Nowhere in scripture are we told that God accepts worship from all and sundry. On the contrary, the Bible makes it very clear (text above) that unless we are born again we are hateful to him - he cannot even look upon us. "Thou art of purer eyes than to behold evil, and canst not look on iniquity..." (Habakkuk 1: 13). It is vital we understand this. It is similar to the alcoholic who has to understand he has a problem before he can be cured. Our problem is that we are sinners before God's holiness. We also must know this fact before we can be delivered from our condemnation. Before we can be born again. God alone can do this. Without this miracle of grace we can only take his name in vain - and increase our condemnation.
This doctrine is not popular. Human nature rejects it. "Because the carnal mind is enmity against God: for it is not subject to the law of God, neither indeed can be. (Romans 8:7).
There are two kinds of gospel preached: popular and unpopular. The popular tends to fill churches, the unpopular empties them: because the unpopular is the truth and the truth is a hard pill to swallow. "...Prophesy not unto us right things, speak unto us smooth things, prophesy deceits." (Isaiah 30: 10).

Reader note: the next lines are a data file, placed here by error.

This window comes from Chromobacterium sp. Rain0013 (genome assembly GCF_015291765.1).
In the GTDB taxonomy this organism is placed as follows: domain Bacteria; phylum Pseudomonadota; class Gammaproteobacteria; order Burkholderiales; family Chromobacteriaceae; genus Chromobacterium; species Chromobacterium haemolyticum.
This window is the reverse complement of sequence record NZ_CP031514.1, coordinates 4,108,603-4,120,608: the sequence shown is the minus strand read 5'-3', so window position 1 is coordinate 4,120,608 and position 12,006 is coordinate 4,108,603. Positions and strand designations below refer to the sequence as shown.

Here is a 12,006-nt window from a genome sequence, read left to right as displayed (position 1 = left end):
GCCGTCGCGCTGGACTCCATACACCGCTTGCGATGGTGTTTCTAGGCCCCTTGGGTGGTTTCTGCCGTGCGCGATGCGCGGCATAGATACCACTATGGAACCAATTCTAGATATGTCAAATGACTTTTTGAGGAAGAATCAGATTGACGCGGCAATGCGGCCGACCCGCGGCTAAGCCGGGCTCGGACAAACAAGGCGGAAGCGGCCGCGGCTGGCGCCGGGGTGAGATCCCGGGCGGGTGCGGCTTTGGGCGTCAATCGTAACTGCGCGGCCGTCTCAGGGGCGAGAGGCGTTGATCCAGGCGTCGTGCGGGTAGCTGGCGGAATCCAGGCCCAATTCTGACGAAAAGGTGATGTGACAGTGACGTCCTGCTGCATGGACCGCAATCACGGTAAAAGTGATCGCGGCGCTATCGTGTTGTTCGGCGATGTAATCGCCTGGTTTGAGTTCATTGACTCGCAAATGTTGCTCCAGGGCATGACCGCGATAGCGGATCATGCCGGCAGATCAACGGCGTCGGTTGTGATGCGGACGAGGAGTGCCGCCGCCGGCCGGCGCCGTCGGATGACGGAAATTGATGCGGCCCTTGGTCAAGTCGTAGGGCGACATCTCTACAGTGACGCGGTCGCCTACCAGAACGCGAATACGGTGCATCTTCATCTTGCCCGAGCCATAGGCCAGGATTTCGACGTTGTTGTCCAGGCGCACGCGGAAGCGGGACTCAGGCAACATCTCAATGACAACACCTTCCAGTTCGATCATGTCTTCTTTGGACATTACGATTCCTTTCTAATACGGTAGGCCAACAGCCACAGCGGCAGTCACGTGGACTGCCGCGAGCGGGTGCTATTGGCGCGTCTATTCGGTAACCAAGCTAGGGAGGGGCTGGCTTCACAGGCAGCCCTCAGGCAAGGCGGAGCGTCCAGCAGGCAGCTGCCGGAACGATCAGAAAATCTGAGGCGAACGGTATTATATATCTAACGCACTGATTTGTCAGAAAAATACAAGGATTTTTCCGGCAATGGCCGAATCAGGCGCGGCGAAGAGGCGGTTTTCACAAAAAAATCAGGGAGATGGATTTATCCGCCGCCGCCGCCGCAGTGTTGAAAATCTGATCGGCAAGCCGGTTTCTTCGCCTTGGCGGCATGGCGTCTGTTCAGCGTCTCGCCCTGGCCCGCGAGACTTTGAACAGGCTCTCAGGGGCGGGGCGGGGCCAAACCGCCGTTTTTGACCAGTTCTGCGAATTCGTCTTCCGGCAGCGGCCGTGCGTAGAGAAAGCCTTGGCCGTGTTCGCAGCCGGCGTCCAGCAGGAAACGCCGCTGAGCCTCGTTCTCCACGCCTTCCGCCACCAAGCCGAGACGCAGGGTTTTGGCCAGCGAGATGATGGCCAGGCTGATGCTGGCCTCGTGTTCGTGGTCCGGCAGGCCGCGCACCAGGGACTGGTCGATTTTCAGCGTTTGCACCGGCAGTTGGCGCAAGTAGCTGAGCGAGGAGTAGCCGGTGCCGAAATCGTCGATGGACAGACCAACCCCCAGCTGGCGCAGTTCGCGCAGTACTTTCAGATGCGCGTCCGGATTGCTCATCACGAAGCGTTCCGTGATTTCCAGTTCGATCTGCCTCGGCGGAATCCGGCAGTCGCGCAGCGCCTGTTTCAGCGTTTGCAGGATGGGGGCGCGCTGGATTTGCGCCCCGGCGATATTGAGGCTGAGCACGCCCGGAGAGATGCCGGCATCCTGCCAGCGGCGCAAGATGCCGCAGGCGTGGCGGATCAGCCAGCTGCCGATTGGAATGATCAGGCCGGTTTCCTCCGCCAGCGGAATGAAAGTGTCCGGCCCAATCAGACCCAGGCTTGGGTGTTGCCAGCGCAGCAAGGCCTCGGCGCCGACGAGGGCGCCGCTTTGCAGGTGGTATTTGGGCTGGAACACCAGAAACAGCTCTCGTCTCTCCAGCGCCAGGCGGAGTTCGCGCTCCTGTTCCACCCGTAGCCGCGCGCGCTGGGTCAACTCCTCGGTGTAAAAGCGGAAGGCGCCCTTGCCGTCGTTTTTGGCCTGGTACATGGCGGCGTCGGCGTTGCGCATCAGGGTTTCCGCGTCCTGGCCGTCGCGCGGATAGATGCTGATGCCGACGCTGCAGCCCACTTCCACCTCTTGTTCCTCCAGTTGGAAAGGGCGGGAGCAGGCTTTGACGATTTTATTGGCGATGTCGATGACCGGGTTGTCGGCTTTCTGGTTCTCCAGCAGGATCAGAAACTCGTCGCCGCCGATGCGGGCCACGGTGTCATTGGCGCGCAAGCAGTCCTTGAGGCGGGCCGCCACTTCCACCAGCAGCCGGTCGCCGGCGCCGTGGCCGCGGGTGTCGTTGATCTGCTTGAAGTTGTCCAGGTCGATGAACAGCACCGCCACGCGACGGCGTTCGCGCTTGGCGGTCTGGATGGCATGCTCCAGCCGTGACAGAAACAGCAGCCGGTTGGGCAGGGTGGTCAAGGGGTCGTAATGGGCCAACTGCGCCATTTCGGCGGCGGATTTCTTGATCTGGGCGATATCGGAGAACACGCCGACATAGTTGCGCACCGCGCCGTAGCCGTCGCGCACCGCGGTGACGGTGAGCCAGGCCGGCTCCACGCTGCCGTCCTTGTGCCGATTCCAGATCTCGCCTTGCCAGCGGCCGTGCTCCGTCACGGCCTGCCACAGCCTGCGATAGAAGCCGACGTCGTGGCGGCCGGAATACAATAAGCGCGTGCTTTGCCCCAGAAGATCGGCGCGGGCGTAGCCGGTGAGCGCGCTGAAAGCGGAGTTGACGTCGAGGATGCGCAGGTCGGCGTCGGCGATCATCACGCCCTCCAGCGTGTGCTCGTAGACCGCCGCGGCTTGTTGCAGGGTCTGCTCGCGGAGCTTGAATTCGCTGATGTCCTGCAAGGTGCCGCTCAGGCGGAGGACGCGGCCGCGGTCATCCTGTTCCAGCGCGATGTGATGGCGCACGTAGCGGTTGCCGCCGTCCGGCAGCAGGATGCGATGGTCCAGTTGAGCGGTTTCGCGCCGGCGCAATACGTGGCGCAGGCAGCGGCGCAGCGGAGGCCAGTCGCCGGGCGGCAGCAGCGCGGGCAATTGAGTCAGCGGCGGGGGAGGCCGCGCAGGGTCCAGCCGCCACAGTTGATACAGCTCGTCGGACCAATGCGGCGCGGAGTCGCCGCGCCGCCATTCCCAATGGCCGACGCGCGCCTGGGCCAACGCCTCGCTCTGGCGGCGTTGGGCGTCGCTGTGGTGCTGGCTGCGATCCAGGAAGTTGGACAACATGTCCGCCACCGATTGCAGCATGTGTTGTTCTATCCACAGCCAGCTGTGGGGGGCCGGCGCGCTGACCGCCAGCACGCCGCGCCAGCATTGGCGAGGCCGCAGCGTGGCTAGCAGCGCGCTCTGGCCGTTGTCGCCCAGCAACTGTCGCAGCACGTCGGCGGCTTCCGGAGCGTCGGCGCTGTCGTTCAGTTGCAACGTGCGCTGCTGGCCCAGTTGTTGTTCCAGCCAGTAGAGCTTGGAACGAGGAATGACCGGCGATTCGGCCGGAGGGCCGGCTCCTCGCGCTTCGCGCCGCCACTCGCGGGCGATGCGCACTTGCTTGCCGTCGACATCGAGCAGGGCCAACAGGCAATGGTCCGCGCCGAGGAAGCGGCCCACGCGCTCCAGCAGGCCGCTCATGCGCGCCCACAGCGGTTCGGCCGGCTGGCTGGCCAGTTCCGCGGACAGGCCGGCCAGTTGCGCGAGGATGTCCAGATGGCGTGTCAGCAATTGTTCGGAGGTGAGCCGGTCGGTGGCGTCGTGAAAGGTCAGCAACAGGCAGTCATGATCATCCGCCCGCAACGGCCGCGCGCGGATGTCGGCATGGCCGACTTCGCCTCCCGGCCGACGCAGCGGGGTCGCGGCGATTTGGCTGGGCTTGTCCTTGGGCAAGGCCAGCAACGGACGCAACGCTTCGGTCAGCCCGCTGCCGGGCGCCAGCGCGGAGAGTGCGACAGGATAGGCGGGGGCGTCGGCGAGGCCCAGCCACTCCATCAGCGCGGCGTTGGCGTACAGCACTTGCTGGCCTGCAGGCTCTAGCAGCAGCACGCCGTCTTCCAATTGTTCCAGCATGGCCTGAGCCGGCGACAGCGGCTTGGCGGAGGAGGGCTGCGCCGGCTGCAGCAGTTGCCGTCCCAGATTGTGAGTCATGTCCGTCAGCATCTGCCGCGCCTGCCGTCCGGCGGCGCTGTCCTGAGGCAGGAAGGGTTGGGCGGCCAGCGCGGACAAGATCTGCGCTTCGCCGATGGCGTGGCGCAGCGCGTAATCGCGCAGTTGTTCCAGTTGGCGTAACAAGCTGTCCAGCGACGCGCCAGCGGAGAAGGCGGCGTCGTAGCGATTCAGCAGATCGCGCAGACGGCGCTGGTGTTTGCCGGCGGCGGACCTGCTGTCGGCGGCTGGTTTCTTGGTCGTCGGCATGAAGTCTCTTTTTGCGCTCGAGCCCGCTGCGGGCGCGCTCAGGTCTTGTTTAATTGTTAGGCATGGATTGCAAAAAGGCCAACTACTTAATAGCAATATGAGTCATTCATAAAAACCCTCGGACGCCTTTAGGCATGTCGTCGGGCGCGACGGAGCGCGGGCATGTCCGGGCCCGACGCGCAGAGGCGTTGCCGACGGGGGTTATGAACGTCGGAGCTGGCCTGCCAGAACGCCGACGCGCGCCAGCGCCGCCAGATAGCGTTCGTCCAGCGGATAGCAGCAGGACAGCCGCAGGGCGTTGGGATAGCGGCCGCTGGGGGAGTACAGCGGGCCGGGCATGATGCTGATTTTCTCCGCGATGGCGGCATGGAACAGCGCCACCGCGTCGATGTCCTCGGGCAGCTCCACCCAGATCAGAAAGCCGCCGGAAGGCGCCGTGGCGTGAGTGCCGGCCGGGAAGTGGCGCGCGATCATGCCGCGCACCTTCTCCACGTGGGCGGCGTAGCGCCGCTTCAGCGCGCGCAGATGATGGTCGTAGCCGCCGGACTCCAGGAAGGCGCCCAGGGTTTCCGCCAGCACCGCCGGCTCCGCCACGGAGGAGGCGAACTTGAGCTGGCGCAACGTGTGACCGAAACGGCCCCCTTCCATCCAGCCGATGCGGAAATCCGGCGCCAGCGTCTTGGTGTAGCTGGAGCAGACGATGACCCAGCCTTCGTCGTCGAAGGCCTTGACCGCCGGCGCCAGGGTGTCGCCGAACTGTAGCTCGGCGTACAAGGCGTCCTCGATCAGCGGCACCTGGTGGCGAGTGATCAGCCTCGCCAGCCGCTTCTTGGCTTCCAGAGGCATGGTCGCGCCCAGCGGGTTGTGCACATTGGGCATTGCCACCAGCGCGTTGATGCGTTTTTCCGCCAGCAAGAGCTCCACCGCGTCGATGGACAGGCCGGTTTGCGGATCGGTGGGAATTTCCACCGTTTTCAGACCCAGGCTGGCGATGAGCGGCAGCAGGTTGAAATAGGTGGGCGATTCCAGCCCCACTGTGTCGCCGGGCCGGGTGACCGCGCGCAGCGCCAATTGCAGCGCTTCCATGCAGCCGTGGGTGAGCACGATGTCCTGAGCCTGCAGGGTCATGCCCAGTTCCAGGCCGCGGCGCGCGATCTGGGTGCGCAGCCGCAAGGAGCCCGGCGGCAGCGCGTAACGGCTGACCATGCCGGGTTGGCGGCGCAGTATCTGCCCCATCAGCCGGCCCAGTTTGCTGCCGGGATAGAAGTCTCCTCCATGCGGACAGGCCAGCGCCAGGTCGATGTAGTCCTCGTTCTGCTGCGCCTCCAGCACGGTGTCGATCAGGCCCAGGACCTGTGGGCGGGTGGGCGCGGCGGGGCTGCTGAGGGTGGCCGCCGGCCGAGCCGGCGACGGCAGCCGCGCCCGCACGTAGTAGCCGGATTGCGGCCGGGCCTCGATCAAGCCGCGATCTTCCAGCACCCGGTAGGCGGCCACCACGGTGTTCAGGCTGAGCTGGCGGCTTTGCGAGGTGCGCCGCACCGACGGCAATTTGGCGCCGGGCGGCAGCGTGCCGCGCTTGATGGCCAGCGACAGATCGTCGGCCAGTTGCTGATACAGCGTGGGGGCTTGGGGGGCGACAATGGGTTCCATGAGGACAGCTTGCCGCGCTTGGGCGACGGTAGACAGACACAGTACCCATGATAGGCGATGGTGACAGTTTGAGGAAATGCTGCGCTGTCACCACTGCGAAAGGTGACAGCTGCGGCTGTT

This is the big, big problem in the churches: lies preached as gospel.
In short, unless we are converted, God does not accept our worship at all.
We can spend our whole lives attending church and still end up in hell.
Many have done so.

Tuesday, 16 July 2013


Problem neighbours. Ever had them? Pain in the neck. Don't get me wrong, this ain't the old 'noisy' or 'nuisance' thing. No, this is personal - it's me they've got it in for. I was wicked enough to tell them to their faces that I objected to drunken abuse and wilful damage to my property. Then Evil of evils - I told the police. That really escalated the hatred. The latest barrage of verbal abuse came after I asked the younger boy if he could stop kicking his football against the front of my house very close to windows. This was no harmless bouncing by the way, we are talking full force penalty kicks. He did this on two occasions. The first time he did it he could clearly see me looking out of the window at him while he did it, but this made no difference, he was even jumping over my wall into the garden to retrieve the ball. I was initially shocked by his behaviour. It looked to me as if he was deliberately trying to provoke me.
Now I'm sure most people would object to anyone doing this, but when it's a member of a family with a grudge, then it takes a whole different perspective. Anyway, I was looking out at him wondering what the best course of action would be, but as I considered my options he stopped and went into his house. So I was content enough to leave it there, but it did make me feel uneasy as I had already had major trouble with his older brother. Was this now the younger one deciding to join in? Sadly, it looks very much like it. My concern is what he might do if he takes after his brother whom alcohol turns into a raging moron.